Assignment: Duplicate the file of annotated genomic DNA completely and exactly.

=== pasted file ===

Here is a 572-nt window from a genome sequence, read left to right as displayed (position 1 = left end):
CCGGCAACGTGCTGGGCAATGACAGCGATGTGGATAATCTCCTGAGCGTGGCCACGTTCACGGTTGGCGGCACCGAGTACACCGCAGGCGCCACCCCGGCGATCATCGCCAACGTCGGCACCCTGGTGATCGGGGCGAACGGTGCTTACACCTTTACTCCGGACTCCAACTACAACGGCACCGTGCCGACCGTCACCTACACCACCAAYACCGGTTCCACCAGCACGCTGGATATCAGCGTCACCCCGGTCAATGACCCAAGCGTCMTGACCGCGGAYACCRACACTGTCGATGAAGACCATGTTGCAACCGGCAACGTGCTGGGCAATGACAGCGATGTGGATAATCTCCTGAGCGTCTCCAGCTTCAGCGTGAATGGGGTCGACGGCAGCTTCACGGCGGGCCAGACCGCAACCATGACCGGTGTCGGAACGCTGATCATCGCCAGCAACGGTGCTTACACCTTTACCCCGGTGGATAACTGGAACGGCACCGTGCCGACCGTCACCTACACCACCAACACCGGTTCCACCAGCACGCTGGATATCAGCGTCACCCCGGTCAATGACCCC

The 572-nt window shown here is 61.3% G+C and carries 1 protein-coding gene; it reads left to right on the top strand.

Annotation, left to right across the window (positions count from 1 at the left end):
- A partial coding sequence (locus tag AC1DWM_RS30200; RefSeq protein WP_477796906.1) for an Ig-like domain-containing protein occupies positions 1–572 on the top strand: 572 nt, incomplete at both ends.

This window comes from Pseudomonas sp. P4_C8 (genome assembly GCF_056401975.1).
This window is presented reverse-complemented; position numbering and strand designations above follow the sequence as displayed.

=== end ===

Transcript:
Here is a 572-nt window from a genome sequence, read left to right as displayed (position 1 = left end):
CCGGCAACGTGCTGGGCAATGACAGCGATGTGGATAATCTCCTGAGCGTGGCCACGTTCACGGTTGGCGGCACCGAGTACACCGCAGGCGCCACCCCGGCGATCATCGCCAACGTCGGCACCCTGGTGATCGGGGCGAACGGTGCTTACACCTTTACTCCGGACTCCAACTACAACGGCACCGTGCCGACCGTCACCTACACCACCAAYACCGGTTCCACCAGCACGCTGGATATCAGCGTCACCCCGGTCAATGACCCAAGCGTCMTGACCGCGGAYACCRACACTGTCGATGAAGACCATGTTGCAACCGGCAACGTGCTGGGCAATGACAGCGATGTGGATAATCTCCTGAGCGTCTCCAGCTTCAGCGTGAATGGGGTCGACGGCAGCTTCACGGCGGGCCAGACCGCAACCATGACCGGTGTCGGAACGCTGATCATCGCCAGCAACGGTGCTTACACCTTTACCCCGGTGGATAACTGGAACGGCACCGTGCCGACCGTCACCTACACCACCAACACCGGTTCCACCAGCACGCTGGATATCAGCGTCACCCCGGTCAATGACCCC

The 572-nt window shown here is 61.3% G+C and carries 1 protein-coding gene; it reads left to right on the top strand.

Annotation, left to right across the window (positions count from 1 at the left end):
- A partial coding sequence (locus tag AC1DWM_RS30200; RefSeq protein WP_477796906.1) for an Ig-like domain-containing protein occupies positions 1–572 on the top strand: 572 nt, incomplete at both ends.

This window comes from Pseudomonas sp. P4_C8 (genome assembly GCF_056401975.1).
This window is presented reverse-complemented; position numbering and strand designations above follow the sequence as displayed.